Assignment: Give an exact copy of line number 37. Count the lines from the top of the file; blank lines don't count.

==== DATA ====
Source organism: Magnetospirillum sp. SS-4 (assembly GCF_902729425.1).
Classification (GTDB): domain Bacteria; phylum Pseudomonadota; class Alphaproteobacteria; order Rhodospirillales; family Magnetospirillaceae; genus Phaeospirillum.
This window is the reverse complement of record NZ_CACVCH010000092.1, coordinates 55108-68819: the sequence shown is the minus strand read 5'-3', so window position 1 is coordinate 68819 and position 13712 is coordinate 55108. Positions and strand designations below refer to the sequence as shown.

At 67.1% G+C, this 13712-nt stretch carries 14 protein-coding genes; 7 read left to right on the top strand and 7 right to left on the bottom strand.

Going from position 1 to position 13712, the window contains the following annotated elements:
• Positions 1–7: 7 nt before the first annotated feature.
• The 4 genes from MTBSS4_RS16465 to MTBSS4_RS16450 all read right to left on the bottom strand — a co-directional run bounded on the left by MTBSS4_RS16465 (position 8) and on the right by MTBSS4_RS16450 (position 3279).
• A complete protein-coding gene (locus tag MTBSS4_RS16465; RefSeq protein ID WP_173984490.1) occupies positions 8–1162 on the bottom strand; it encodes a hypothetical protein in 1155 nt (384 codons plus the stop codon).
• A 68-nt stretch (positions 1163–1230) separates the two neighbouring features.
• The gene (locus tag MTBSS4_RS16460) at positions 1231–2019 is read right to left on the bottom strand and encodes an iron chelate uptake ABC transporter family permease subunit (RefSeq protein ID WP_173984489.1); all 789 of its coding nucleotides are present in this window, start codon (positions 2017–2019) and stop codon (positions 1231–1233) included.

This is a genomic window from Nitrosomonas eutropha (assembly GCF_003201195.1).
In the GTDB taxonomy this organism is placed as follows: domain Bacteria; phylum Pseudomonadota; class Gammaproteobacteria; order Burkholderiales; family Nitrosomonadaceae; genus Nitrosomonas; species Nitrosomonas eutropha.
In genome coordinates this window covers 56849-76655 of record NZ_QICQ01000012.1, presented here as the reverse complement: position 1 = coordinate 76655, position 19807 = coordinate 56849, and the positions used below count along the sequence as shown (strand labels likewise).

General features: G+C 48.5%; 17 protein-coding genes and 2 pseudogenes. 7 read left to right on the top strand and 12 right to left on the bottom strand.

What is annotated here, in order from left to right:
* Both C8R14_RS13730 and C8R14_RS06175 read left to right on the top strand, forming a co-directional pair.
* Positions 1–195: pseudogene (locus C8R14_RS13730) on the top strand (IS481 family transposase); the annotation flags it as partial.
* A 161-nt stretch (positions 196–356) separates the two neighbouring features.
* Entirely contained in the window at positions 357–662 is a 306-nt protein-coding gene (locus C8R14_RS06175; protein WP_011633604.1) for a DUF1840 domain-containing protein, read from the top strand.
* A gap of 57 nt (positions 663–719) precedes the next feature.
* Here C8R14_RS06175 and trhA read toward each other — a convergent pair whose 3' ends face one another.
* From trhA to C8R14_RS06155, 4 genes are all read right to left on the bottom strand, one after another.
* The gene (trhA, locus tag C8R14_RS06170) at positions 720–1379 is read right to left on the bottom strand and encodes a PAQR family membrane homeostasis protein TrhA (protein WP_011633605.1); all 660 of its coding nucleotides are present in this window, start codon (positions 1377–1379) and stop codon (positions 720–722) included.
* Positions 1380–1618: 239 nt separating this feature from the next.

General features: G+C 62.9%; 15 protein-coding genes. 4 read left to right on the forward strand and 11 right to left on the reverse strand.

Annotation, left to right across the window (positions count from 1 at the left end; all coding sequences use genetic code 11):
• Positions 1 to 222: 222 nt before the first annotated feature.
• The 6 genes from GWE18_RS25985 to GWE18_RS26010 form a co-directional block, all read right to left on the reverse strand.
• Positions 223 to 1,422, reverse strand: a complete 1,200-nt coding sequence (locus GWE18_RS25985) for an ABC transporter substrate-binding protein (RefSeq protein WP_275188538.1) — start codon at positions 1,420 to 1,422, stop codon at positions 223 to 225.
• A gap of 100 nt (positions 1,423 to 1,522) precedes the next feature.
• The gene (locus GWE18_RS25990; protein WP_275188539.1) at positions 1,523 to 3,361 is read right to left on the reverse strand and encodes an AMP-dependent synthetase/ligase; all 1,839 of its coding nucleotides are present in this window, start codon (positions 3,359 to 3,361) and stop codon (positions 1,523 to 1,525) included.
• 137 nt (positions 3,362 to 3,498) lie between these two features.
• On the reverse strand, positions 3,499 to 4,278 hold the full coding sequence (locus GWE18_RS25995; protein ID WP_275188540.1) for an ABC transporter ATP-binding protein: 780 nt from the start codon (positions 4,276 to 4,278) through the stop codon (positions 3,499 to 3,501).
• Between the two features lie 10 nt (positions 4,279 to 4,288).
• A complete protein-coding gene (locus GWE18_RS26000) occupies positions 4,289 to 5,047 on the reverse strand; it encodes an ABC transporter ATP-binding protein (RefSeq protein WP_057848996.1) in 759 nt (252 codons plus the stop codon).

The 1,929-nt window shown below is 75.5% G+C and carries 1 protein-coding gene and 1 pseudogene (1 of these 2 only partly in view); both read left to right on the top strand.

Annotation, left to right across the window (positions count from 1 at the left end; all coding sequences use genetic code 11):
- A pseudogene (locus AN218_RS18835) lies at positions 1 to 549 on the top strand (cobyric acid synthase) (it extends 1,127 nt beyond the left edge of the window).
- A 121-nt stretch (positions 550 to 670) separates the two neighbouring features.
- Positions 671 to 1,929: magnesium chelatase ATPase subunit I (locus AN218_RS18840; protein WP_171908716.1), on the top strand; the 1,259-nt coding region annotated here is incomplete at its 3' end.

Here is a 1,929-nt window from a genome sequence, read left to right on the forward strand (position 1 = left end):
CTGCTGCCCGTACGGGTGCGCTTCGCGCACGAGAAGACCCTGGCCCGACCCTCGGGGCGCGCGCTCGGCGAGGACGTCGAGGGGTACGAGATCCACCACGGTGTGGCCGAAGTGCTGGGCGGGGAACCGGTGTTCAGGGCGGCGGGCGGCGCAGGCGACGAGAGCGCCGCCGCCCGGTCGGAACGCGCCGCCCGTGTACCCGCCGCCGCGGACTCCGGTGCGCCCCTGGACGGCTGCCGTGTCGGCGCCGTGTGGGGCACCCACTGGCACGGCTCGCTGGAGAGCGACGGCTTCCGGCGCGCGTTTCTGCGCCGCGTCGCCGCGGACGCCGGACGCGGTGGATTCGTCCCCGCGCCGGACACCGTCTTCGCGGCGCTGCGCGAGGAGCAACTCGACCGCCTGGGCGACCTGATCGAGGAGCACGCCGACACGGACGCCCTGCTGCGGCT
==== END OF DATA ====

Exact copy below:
Annotation, left to right across the window (positions count from 1 at the left end; all coding sequences use genetic code 11):